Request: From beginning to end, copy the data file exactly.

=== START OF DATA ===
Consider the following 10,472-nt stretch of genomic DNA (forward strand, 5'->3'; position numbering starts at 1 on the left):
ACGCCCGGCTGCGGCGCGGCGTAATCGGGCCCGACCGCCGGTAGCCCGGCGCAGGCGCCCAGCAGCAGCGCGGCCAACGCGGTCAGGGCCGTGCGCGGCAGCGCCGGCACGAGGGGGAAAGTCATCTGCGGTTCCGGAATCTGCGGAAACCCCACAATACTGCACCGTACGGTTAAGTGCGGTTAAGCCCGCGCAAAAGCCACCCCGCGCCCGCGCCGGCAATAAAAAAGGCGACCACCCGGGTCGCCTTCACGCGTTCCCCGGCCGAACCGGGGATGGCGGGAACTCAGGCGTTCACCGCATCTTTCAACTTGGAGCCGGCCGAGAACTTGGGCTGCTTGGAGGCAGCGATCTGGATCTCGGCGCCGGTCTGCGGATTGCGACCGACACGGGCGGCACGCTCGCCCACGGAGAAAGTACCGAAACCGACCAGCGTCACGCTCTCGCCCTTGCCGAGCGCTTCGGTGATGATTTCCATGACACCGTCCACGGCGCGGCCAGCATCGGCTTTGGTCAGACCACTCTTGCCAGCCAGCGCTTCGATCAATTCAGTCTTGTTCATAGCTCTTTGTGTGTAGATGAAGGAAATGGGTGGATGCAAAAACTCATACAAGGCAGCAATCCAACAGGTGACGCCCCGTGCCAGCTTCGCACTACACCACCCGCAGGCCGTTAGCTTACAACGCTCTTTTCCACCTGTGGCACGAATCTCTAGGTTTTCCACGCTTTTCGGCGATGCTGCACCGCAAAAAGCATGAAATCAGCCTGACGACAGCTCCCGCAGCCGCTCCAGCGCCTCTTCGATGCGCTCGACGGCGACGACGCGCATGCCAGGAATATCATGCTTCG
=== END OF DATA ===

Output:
Consider the following 10,472-nt stretch of genomic DNA (forward strand, 5'->3'; position numbering starts at 1 on the left):
ACGCCCGGCTGCGGCGCGGCGTAATCGGGCCCGACCGCCGGTAGCCCGGCGCAGGCGCCCAGCAGCAGCGCGGCCAACGCGGTCAGGGCCGTGCGCGGCAGCGCCGGCACGAGGGGGAAAGTCATCTGCGGTTCCGGAATCTGCGGAAACCCCACAATACTGCACCGTACGGTTAAGTGCGGTTAAGCCCGCGCAAAAGCCACCCCGCGCCCGCGCCGGCAATAAAAAAGGCGACCACCCGGGTCGCCTTCACGCGTTCCCCGGCCGAACCGGGGATGGCGGGAACTCAGGCGTTCACCGCATCTTTCAACTTGGAGCCGGCCGAGAACTTGGGCTGCTTGGAGGCAGCGATCTGGATCTCGGCGCCGGTCTGCGGATTGCGACCGACACGGGCGGCACGCTCGCCCACGGAGAAAGTACCGAAACCGACCAGCGTCACGCTCTCGCCCTTGCCGAGCGCTTCGGTGATGATTTCCATGACACCGTCCACGGCGCGGCCAGCATCGGCTTTGGTCAGACCACTCTTGCCAGCCAGCGCTTCGATCAATTCAGTCTTGTTCATAGCTCTTTGTGTGTAGATGAAGGAAATGGGTGGATGCAAAAACTCATACAAGGCAGCAATCCAACAGGTGACGCCCCGTGCCAGCTTCGCACTACACCACCCGCAGGCCGTTAGCTTACAACGCTCTTTTCCACCTGTGGCACGAATCTCTAGGTTTTCCACGCTTTTCGGCGATGCTGCACCGCAAAAAGCATGAAATCAGCCTGACGACAGCTCCCGCAGCCGCTCCAGCGCCTCTTCGATGCGCTCGACGGCGACGACGCGCATGCCAGGAATATCATGCTTCG